There were a total of sixty-seven adult patients scheduled for liver transplantation were included in a public teaching hospital. From January to December 2011, 34 continuous patients following liver transplantation were put on fibre + probiotics. In retrospectively, from January to December 2010, 33 continuous patients were collected as a control group and they were only received fibre post operation. The incidence of bacterial infections was compared in patients receiving either fibre and lactobacillus or fibre only. Statistical analysis was performed using SPSS 15. The t test, fisher’s and chi- square test was used to compare discrete variables.
Results
In summary, in the analysis of 67 liver transplant recipients, 8.8% group A patients developed infections compared to 30.3% group B patients. The difference between groups A and B was statistically significant in both cases. In addition, the duration of antibiotic therapy was significantly shorter in the lactobacillus-group. Wound infection was the most frequent infections and enterococci the most frequently isolated bacteria. Fibre and lactobacilli were well tolerated in most cases. The operating time, amount of intra- and post-operatively transfused units of blood, fresh frozen plasma and albumin did not differ significantly between the groups.
Conclusions
Combined fibre and probiotics could lower the incidence of bacterial infections and shorten the duration of antibiotic therapy following liver transplantation in comparison to conventional nutrition. In contrast to antibiotics, it is relatively cheap and does not cause resistant strains or serious side effects.
doi:10.3978/j.issn.2304-3881.2013.06.05
PMCID: PMC3924667  PMID: 24570932
Liver transplantation; probiotics; bacterial infection
6.  Autophagy Suppresses RIP Kinase-Dependent Necrosis Enabling Survival to mTOR Inhibition 
PLoS ONE  2012;7(7):e41831.
mTOR inhibitors are used clinically to treat renal cancer but are not curative. Here we show that autophagy is a resistance mechanism of human renal cell carcinoma (RCC) cell lines to mTOR inhibitors. RCC cell lines have high basal autophagy that is required for survival to mTOR inhibition. In RCC4 cells, inhibition of mTOR with CCI-779 stimulates autophagy and eliminates RIP kinases (RIPKs) and this is blocked by autophagy inhibition, which induces RIPK- and ROS-dependent necroptosis in vitro and suppresses xenograft growth. Autophagy of mitochondria is required for cell survival since mTOR inhibition turns off Nrf2 antioxidant defense. Thus, coordinate mTOR and autophagy inhibition leads to an imbalance between ROS production and defense, causing necroptosis that may enhance cancer treatment efficacy.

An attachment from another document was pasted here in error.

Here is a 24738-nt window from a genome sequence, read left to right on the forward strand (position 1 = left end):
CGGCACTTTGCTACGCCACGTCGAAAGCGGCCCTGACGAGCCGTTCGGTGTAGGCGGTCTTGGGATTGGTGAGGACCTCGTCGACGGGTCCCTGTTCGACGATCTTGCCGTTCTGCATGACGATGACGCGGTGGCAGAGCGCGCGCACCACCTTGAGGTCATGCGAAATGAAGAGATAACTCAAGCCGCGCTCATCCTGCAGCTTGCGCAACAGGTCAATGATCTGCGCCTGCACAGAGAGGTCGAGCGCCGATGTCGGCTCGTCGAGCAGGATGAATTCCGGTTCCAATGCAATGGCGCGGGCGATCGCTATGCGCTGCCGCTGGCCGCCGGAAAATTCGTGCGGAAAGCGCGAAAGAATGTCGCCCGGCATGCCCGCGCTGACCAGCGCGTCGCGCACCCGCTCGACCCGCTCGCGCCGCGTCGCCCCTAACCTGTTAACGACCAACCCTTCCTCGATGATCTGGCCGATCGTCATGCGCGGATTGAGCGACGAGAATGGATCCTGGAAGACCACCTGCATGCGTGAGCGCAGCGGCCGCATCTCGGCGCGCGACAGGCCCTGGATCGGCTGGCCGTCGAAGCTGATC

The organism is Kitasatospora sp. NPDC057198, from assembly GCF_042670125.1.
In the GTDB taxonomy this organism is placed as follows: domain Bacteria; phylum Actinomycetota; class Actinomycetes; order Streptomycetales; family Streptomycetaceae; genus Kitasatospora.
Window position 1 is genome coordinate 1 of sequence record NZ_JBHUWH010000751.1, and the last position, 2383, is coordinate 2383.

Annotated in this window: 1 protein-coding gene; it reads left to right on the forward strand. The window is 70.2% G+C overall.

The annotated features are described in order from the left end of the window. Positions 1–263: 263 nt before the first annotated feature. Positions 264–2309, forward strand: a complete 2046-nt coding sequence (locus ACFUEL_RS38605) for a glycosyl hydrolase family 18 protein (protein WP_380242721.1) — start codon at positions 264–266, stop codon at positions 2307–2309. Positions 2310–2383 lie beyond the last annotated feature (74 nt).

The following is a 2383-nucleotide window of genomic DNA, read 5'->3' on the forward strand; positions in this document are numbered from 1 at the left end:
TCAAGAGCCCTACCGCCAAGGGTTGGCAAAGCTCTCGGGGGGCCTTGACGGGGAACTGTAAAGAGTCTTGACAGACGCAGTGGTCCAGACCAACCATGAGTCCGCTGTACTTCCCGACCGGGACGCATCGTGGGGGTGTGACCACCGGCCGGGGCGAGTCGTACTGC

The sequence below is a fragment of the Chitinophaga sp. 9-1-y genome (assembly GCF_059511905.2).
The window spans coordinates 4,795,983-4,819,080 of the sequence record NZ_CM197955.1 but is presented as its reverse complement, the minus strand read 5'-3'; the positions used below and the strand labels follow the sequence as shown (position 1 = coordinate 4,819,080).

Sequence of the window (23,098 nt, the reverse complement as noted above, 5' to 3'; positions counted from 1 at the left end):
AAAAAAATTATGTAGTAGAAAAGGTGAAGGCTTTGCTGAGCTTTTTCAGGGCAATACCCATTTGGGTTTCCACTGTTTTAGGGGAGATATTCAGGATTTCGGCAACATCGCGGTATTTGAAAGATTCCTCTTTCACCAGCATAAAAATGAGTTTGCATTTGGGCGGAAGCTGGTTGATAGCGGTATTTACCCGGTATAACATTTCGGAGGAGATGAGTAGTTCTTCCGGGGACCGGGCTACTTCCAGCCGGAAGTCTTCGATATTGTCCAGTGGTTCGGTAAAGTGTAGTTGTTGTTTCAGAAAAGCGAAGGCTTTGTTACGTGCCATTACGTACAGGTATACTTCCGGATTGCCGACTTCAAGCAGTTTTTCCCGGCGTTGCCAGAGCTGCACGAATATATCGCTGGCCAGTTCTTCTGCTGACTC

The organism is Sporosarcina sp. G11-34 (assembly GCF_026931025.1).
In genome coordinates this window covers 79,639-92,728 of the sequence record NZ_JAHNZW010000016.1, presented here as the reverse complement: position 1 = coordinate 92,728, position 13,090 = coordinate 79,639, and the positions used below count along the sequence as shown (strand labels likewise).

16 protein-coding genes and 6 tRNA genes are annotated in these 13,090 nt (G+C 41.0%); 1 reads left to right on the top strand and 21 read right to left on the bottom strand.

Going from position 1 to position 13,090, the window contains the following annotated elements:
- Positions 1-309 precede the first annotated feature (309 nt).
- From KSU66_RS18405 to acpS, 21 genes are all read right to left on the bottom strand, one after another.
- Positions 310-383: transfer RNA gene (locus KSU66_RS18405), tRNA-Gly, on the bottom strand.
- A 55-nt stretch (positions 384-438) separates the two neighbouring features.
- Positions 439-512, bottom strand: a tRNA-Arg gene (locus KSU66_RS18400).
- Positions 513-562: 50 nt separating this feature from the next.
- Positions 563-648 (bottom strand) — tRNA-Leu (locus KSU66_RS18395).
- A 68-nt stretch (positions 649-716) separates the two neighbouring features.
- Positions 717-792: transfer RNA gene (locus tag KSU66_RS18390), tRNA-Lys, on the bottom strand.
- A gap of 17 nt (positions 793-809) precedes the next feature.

doi:10.1371/journal.pone.0041831
PMCID: PMC3406086  PMID: 22848625
7.  Oncocytic-type intraductal papillary mucinous neoplasm (IPMN)-derived invasive oncocytic pancreatic carcinoma with brain metastasis - a case report 
Pancreatic cancer is a lethal disease without effective treatments at present. It ranks as s as 4th and 5th in cancer-related mortality in the western countries and worldwide. Locally advanced pancreatic duct carcinoma (PDAC) and metastatic PDAC, usually found the metastases over liver, peritoneum, or lung, have been shown to be with dismal prognosis. Brain metastasis is a rare entity and most cases reported before were found post-mortem. Intraductal papillary mucinous neoplasms of the pancreas (IPMN) has been deemed as a precursor of PDAC with very slow progression rate. Here we reported a case diagnosed with IPMN-derived PDAC with brain metastasis. After surgeries for PDAC and brain metastasis, subsequent chemotherapy and radiotherapy were also given. One and half year after surgery, this patient is still living with good performance status, which may warrant individualization of therapeutic strategy for PDAC with only brain metastasis.